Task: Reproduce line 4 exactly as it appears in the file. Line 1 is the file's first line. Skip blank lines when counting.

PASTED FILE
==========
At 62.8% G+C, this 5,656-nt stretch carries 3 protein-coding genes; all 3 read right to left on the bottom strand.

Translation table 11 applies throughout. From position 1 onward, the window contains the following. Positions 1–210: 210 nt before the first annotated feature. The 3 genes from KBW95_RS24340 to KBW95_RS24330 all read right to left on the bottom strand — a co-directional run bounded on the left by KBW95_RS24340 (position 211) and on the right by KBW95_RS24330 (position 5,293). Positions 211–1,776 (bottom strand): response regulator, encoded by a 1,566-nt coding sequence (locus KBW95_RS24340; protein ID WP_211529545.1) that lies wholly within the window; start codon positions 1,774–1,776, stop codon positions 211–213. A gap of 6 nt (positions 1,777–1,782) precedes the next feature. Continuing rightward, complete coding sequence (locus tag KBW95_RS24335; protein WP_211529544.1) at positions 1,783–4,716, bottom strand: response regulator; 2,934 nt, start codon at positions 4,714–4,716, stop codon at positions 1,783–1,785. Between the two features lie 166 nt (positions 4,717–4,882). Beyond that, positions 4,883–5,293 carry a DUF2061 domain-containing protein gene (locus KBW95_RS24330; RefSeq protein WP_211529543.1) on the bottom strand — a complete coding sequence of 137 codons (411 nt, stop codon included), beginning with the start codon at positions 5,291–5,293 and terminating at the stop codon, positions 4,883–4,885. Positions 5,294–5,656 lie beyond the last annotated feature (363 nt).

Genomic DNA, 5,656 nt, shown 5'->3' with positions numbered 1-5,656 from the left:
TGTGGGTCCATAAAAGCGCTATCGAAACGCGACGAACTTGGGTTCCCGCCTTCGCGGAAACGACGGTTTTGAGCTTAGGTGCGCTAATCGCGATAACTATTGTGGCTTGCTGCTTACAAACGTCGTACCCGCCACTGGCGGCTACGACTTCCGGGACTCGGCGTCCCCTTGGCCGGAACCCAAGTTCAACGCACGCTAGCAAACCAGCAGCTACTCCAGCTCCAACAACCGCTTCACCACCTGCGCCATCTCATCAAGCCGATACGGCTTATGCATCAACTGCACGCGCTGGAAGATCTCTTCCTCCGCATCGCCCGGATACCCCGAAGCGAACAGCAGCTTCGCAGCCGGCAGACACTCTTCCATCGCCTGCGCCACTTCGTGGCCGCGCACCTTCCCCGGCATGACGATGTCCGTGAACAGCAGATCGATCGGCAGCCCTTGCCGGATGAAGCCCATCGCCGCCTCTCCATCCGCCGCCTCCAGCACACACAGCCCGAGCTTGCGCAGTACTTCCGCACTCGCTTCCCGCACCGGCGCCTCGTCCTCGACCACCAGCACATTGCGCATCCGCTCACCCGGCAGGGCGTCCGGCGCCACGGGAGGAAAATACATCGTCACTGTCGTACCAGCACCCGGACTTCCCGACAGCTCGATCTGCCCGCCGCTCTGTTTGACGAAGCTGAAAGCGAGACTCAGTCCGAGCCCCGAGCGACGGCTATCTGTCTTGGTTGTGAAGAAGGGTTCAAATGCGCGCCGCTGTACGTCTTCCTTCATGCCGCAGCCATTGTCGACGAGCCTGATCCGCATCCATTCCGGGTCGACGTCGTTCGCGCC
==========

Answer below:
TGTGGGTCCATAAAAGCGCTATCGAAACGCGACGAACTTGGGTTCCCGCCTTCGCGGAAACGACGGTTTTGAGCTTAGGTGCGCTAATCGCGATAACTATTGTGGCTTGCTGCTTACAAACGTCGTACCCGCCACTGGCGGCTACGACTTCCGGGACTCGGCGTCCCCTTGGCCGGAACCCAAGTTCAACGCACGCTAGCAAACCAGCAGCTACTCCAGCTCCAACAACCGCTTCACCACCTGCGCCATCTCATCAAGCCGATACGGCTTATGCATCAACTGCACGCGCTGGAAGATCTCTTCCTCCGCATCGCCCGGATACCCCGAAGCGAACAGCAGCTTCGCAGCCGGCAGACACTCTTCCATCGCCTGCGCCACTTCGTGGCCGCGCACCTTCCCCGGCATGACGATGTCCGTGAACAGCAGATCGATCGGCAGCCCTTGCCGGATGAAGCCCATCGCCGCCTCTCCATCCGCCGCCTCCAGCACACACAGCCCGAGCTTGCGCAGTACTTCCGCACTCGCTTCCCGCACCGGCGCCTCGTCCTCGACCACCAGCACATTGCGCATCCGCTCACCCGGCAGGGCGTCCGGCGCCACGGGAGGAAAATACATCGTCACTGTCGTACCAGCACCCGGACTTCCCGACAGCTCGATCTGCCCGCCGCTCTGTTTGACGAAGCTGAAAGCGAGACTCAGTCCGAGCCCCGAGCGACGGCTATCTGTCTTGGTTGTGAAGAAGGGTTCAAATGCGCGCCGCTGTACGTCTTCCTTCATGCCGCAGCCATTGTCGACGAGCCTGATCCGCATCCATTCCGGGTCGACGTCGTTCGCGCC